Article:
The proclamation of socialist realism in principle contradicted both currents, as on the one hand a clear rejection of avant-garde tendencies, which gradually developed into a kind of taboo, on the other hand, a rejection of amateurism as a postulate for all composers. In fact, the new aesthetics strengthened the composers, whose musical ideas were largely rooted in the nineteenth century, and which previously seemed to have faded completely into the background, since a return to old traditions was openly demanded (see below). On the other hand, the ideological orientation of the music of the “new era” has been adapted. Therefore, the new directive was also adopted by more conservative composers (Reinhold Glière, Mikhail Ippolitov-Ivanov,Sergei Vasilenko) euphorically welcomed. Other composers, such as Mjaskowski or Anatoly Alexandrov, changed their style significantly to accommodate the new directive.
Around 1932 the genre of the Liedsinfonie came to its heyday. The Liedsinfonie is a symphony with vocals (often solos and chorus) whose themes are deliberately song-like and catchy. Nevertheless, the formal criteria of the symphony are retained to some extent. The best-known and often regarded as the best representative of this genus is the Symphony No. 4 op. 41 entitled Poem on a Komsomolzen fighter by Lew Knipper. The theme of the finale of this symphony became a popular mass song in the Soviet Union (see below).
At first, however, the new aesthetics was far from being generally accepted; For example, Dmitri Shostakovich continued to write very daring and modern works such as his Fourth Symphony and his opera Lady Macbeth of Mtsensk. In 1936, however, there was a decisive event: after Stalin received Shostakovich’s o. G. Opera had appeared on January 28 in Pravdaan article called “Chaos instead of music,” in which the opera was sharply attacked. Both the subject and the music were presented as out of the question, and even a kind of threat was contained (“This game can end badly”). In the times of the great “purges” this article did not miss its effect; In addition, in the following years more modern composers such as Mossolow were temporarily arrested. The result was that all composers from the mid-1930s, without exception, oriented to socialist realism.
When the Second World War began, it was a matter of course for many composers to write works dedicated to the theme “Fight for Freedom”. In addition to various marches and battle songs for the Soviet Army, not a few large-format works were created – Mjaskowski’s Symphony No. 22 followed, followed by the famous Symphony No. 7 of Shostakovich (the Leningrad Symphony), the 2nd Symphony of Khachaturian and other works. Also Sergei Prokofievtook up this theme, for example in some piano sonatas, but also in the 6th Symphony, which was composed only in 1947. The theme of the war and the accompanying portrayal of the “evil” allowed the composer to use more brutal (and at the same time more progressive) stylistic devices than was “allowed” before the war. In addition, at the time public attention was not so much a part of music, even though cultural life in the Soviet Union remained surprisingly vital during the war. Thus it came to a (admittedly limited) modernization of Soviet music.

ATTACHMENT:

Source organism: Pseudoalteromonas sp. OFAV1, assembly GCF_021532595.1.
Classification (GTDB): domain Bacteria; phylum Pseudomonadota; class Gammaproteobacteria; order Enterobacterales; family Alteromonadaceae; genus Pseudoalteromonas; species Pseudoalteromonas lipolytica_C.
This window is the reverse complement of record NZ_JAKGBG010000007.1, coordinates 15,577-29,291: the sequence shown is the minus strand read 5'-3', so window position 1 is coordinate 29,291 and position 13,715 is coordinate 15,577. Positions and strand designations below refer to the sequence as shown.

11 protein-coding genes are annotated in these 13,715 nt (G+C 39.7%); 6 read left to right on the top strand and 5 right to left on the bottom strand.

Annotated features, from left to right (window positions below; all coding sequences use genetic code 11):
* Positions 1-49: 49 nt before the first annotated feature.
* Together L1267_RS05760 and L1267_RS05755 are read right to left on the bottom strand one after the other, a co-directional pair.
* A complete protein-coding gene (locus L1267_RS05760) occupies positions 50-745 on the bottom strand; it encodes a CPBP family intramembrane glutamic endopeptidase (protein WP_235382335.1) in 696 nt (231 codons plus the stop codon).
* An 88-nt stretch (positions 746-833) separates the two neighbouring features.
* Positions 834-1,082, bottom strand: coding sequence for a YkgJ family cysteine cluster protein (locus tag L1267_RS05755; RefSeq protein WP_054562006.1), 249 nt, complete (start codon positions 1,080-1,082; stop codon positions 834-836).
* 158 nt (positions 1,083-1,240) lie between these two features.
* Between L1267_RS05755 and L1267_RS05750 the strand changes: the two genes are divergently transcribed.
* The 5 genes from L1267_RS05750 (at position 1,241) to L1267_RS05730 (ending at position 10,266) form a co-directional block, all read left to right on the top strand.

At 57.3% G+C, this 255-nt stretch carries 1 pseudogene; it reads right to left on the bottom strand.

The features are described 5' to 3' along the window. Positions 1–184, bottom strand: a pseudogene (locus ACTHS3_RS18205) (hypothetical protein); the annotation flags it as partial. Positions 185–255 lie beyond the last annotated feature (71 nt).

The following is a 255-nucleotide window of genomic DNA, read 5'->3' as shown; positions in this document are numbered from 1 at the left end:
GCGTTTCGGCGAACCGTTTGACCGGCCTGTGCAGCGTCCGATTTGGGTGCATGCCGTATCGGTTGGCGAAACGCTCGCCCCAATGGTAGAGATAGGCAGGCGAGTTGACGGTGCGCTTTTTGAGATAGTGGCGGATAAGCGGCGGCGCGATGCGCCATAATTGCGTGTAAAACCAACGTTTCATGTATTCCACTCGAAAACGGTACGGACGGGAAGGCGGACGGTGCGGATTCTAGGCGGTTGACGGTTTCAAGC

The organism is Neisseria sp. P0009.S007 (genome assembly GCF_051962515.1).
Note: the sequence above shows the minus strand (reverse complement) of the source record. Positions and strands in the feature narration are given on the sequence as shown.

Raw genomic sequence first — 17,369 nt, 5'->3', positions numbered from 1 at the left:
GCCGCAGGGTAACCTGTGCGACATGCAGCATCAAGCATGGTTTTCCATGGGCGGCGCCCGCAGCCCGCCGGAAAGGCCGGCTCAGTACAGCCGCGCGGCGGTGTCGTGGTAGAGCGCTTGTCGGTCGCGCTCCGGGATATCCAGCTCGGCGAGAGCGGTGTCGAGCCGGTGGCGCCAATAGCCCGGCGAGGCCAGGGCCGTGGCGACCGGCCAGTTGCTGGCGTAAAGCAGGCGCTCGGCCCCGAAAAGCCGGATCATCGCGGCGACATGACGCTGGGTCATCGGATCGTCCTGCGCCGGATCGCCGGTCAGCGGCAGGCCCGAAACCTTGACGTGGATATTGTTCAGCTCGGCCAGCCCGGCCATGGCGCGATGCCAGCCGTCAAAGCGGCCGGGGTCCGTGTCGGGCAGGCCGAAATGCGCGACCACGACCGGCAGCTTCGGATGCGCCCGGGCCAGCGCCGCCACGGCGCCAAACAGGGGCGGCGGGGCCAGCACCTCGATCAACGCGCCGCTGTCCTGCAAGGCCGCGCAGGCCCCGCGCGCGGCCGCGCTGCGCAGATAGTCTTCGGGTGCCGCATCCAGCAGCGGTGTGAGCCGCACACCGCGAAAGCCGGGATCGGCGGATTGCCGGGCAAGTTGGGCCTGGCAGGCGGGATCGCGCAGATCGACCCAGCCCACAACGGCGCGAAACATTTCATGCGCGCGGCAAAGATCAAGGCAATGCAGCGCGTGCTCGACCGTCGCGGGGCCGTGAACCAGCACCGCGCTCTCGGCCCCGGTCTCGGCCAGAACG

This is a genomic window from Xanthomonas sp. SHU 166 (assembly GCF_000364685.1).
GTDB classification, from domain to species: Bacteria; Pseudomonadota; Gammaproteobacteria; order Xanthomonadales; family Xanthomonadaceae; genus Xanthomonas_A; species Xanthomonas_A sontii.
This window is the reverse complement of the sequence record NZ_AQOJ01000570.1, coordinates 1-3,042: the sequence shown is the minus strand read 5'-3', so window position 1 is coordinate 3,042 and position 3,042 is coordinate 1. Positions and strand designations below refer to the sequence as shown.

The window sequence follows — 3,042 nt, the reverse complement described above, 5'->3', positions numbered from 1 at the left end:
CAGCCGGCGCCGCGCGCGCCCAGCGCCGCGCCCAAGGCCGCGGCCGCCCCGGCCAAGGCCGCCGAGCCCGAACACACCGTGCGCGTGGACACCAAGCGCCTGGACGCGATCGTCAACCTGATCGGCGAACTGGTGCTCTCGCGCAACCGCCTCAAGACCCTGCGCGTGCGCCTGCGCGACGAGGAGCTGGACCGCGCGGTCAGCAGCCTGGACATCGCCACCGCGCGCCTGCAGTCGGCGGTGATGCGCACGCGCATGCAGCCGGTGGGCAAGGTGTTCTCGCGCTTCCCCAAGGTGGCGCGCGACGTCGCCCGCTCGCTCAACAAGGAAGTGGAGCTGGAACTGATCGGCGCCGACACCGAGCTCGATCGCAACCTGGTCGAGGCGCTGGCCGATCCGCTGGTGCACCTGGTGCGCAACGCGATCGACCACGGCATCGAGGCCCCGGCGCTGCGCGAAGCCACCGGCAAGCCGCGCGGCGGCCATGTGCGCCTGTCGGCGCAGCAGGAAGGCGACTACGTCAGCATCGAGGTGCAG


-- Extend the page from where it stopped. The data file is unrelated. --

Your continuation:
This tendency, however, should not be granted a long life: in 1948 there was the well-known resolution. Direct trigger was the visit of Stalin and some high-ranking politicians of the opera The Great Friendship of the Georgian composer Wano Muradeli, Although this opera was actually propagandist-oriented, some details of the plot were met with fierce opposition from the political figures. The music was also sharply criticized for supposed modernisms; However, to what extent this judgment is correct is unclear, since at present (2004) neither a photograph nor a neutral opinion seem to be available. In any case, this opera visit led to a meeting of the Moscow Composers’ Union being convened in January 1948, in which especially Party official Andrei Zhdanov sharply attacked the developments in Soviet music. As a result of this three-day session, on February 10, the party resolution On the Opera “The Great Friendship” was published.
In this resolution, the slogan of formalism was put into the world, which is equivalent in meaning with “modern”. It was officially stated that formalism is characterized by the fact that the musical form, the construction of a piece of music, is placed above parameters such as the melody and leads to “decadent” phenomena such as atonality. Directly criticized in this resolution were Shostakovich, Prokofiev, Khachaturian, Vissarion Shebalin, Gavriil Popovas well as Myaskovsky. These composers were urged on public “concessions”, which they did with the exception of Mjaskowskis. In April, a new session of the Composers Union was held, repeatedly condemning “formalism” and electing Tichon Chrennikow as the new Secretary-General (which he remained until 1992). The consequence of the resolution was a total turn of the composers towards socialist realism; a multitude of propagandistic mass songs, cantatas, oratorios and symphonies were written. Officially, the critically acclaimed composers were not rehabilitated until 1958, but de facto Myskovsky’s works were an essential part of musical life from 1949 onwards. This sole rule of socialist realism lasted until Stalin’s Death on.